that, do you think that the father in Africa would have come over to the

United States?  The police department—particularly the New York City

Police Department really know what they‘re doing on terrorism.

OLBERMANN:  Senator Bond came out of that intelligence briefing about

the Times Square situation—or as he would call it, nap time, and said he

was not convinced of the claim that Shahzad was trained and directed and

financed by Pakistani Taliban militants, which is looking like a fairly

foolish remark in the light of tonight‘s developments.  But he said that

beforehand—to be fair to him.

But might it really be the case that now there is a Democratic

president, a Republican, a prominent one on this issue, would not want to

prevail in the so-called war on terror?

ALTER:  Now, you know, look—I mean, they want to win the war or

terror, too.  But what‘s happened is the partisanship has just gotten so

ramped up, they have to oppose on every issue.  And it reaches a kind of a

mindlessness where the same people who were saying that Harriet Miers‘ lack

of experience on the bench was a positive when Bush nominated her for the

Supreme Court are now turning around without batting an eye and saying that

Elena Kagan‘s lack of experience on the bench is a problem.

So, what you get here is a—an almost sort of absurd knee-jerk

reaction and that‘s what you saw with the senator.

OLBERMANN:  Or—which suggests perhaps more naps, not fewer, during

the briefings.

ALTER:  Well, if he thinks he‘s just resting his eyes or he‘s having

light burn, maybe he should wear sunglasses in the hearings.

OLBERMANN:  It would look like those ‘50s—


OLBERMANN:  -- mobsters hearings, what, Genovese wearing the glasses.

ALTER:  Yes.  Yes.

OLBERMANN:  The author of “The Promise: President Obama Year One”

Jonathan Alter of “Newsweek” and MSNBC—good to see you, Jon.  Thank you.

ALTER:  Thanks, Keith.

OLBERMANN:  The intention of the 20 different tea party organizers was

to form a human chain around the building at the heart of the state

government.  Instead, they didn‘t have enough people to crowd the hallway. 

Tensions do not come to a boil on “Tea Time”—ahead on COUNTDOWN.


OLBERMANN:  Whoops.  Arizona Republicans and their anti-Hispanic law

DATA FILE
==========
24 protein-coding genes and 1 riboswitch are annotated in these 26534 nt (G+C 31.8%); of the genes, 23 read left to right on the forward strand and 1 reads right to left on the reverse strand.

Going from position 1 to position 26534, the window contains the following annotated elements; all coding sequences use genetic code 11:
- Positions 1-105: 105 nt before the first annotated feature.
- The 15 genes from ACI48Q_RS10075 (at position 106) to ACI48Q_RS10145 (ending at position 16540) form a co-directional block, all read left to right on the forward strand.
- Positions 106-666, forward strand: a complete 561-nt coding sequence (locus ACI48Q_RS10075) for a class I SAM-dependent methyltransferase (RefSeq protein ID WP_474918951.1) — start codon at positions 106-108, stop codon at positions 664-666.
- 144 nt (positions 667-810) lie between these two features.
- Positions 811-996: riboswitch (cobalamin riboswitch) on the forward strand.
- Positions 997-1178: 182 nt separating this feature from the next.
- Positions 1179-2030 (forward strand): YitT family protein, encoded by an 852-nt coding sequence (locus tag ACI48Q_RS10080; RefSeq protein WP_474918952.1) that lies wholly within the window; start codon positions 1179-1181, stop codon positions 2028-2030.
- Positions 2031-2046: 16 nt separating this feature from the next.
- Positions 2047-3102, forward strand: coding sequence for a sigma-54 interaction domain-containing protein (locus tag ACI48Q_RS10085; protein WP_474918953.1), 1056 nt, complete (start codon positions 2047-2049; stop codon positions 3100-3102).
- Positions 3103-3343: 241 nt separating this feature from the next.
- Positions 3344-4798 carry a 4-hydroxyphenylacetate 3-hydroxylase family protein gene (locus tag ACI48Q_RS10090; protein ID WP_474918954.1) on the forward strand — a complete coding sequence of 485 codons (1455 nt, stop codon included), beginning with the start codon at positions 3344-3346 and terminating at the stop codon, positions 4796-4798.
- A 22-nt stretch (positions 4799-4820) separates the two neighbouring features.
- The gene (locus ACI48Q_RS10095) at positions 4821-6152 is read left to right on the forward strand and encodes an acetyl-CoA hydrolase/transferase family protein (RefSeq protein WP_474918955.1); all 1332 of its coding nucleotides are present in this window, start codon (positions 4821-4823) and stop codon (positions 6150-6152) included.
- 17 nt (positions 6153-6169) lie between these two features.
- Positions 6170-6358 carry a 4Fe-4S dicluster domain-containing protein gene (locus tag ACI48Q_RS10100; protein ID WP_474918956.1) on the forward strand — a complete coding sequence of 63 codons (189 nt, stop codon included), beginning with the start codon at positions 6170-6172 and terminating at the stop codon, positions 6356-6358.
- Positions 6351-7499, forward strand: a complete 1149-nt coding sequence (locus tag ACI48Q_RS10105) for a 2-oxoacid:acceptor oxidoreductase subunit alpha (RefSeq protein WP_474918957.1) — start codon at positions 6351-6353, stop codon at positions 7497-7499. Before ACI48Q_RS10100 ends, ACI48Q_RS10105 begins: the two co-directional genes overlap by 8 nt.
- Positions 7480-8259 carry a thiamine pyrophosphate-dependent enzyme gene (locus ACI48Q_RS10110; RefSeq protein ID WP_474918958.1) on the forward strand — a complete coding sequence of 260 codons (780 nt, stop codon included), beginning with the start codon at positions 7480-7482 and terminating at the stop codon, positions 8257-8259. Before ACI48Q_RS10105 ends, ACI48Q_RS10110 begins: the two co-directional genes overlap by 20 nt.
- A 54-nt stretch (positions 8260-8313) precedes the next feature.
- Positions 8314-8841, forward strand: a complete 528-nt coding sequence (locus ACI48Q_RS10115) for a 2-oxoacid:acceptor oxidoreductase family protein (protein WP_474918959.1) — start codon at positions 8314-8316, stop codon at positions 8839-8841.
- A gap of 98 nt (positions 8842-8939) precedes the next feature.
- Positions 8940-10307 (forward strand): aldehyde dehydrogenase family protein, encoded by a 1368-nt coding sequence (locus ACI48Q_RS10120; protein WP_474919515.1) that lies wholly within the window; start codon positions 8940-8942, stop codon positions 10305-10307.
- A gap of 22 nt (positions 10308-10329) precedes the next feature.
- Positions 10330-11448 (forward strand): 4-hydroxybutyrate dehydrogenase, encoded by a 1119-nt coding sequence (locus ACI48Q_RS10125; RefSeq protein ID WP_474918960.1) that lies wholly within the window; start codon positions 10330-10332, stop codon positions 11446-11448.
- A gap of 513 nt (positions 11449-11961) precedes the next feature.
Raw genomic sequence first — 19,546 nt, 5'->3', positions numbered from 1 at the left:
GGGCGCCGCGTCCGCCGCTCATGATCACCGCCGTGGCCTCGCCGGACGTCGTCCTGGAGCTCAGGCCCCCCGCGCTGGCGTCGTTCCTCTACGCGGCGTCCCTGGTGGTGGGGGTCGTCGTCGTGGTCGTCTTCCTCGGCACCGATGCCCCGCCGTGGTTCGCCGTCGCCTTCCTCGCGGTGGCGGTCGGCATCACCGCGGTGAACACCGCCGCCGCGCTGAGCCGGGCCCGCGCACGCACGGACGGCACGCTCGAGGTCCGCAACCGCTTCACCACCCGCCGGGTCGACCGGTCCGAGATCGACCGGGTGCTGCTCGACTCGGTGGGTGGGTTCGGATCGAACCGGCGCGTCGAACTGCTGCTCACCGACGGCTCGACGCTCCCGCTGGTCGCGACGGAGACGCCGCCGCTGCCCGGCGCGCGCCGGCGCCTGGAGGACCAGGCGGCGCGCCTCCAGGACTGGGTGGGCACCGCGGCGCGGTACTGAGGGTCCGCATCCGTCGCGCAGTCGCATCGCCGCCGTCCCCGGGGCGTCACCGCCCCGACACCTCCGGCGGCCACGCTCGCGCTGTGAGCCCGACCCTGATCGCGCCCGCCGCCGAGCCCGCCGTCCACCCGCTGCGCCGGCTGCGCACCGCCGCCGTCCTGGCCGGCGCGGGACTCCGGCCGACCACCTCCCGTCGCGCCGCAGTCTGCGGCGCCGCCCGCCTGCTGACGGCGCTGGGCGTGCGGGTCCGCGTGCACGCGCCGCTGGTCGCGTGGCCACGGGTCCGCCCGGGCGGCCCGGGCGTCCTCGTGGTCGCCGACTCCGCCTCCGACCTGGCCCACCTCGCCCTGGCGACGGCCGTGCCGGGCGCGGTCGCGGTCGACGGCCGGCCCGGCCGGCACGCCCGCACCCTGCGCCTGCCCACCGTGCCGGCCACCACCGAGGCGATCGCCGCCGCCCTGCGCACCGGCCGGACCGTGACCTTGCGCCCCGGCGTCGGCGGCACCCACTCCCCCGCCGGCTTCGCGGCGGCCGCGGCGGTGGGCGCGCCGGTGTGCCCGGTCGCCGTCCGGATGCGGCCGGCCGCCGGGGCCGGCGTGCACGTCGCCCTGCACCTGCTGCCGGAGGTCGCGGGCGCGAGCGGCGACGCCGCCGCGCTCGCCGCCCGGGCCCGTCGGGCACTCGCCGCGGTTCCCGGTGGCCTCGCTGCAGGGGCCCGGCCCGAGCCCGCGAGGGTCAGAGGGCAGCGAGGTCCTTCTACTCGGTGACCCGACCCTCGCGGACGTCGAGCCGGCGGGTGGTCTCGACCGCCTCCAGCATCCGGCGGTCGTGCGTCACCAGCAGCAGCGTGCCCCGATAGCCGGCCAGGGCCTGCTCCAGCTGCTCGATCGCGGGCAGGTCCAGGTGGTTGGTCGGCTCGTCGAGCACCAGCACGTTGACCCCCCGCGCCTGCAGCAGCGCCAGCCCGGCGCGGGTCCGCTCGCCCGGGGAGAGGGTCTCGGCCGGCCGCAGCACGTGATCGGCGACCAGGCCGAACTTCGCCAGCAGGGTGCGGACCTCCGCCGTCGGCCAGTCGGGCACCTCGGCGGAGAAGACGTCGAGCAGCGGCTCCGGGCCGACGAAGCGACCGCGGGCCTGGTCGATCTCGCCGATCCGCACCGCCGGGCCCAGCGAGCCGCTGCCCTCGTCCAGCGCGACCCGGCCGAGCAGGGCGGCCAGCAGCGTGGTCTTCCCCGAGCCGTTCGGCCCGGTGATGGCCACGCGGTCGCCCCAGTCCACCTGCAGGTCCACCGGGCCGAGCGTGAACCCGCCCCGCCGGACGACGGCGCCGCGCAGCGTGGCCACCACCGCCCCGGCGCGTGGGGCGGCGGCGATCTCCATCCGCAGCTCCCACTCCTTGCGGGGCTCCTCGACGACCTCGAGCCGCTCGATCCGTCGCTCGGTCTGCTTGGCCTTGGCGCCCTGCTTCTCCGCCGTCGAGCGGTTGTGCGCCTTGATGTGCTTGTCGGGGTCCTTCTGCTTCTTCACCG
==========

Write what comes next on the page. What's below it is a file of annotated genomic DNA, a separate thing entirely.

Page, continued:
costs Phoenix a big convention get, the Republican presidential convention.

First, today‘s Twitter report.  Day—I‘ve long since forgotten. 

Followers, just under 60,000.  Tweet of the Day from Marcus Noble, part of

the hashtag festival on Twitter, “Palin‘s new book title, ‘Chicken Soup for

the Isolated Conservative, Alaska Soul‘?”  No, chicken soup for those

without a soul.  Reminding you the Twitter exclusive “Tworst Persons in the

World” follows “The Worst Persons.”

And let‘s play “Oddball.”


OLBERMANN:  We begin in a bear park in Switzerland with the greatest

non-human, non-trampoline bear in a tree rescue ever.  A mother of two has

one cub on the ground and one cub stuck atop a tall tree.  Clearly the

little critter too scared to climb down, so mama expedites the whole

process.  With a crowd gathered and the videotape rolling, mama bear gets

her cub down the hard way. 

And down goes bear cub.  Baby bear was fine, but he‘ll have to pay to

replace the tree out of his allowance and he gets no for porridge. 

More Cubs, the Iowa Cubs, Chicago‘s AAA affiliate, recently asked Des

Moines native and gold medal winning Olympic gymnast Shawn Johnson to throw

out the ceremonial first pitch.  After a big introduction, a round of

applause, Johnson took the hill and proved that she never heard the advice

I got, it is better to throw the ball over the catcher‘s head than—you


Shawn Johnson, everybody.  Mayor of Cincinnati and Howard Stern‘s

producer, Gary Belaponti (ph), thank you for making their ceremonial first

pitches look like strikes. 

The opponents of Arizona‘s show us your papers law predicted this. 

Little did they know the irony provided by the first big name convention to

take a pass after the bill passed.  Phoenix loses the Republican

presidential convention.  Please try to stop laughing by the end of these



OLBERMANN:  The RNC has chosen Tampa, Florida, as the site of its 2012

Republican National Convention.  Phoenix, Arizona, was in the running for

the convention, but RNC organizers insist new Arizona‘s Draconian

immigration law had nothing to do with its choice.  Coincidence, no doubt. 

In our third story tonight, more protests in Arizona, this time yet over

another provocative over-reaching law. 

First to the RNC‘s inspired choice of Tampa.  A Florida Republican

committeewoman credited the two previous bids as having improved its

prospects this time around.  Fair enough, Tampa is a great city. 

But after the RNC‘s recent trouble, does Chairman Michael Steele

really want to contend with this?  That Tampa has a Reputation among some

as the lap dance capital of the world?  Fifty six adult-oriented clubs in

the greater Tampa area, according to the founder of “Night Move Magazine,”

who edified “Politico‘s” Ben Smith on this subject. 

Three of the four major companies that supply dancers are based in

Tampa.  Phoenix, as well as Salt Lake City, not chosen for the GOP

convention.  Arizona Governor Jan Brewer explaining the RNC was, quote,

“looking for a state with more electoral votes.”  RNC Chairman Michael

Steele said the choice of Tampa over Phoenix was, quote, “purely a business


Other business decisions are affecting the city of Phoenix.  They have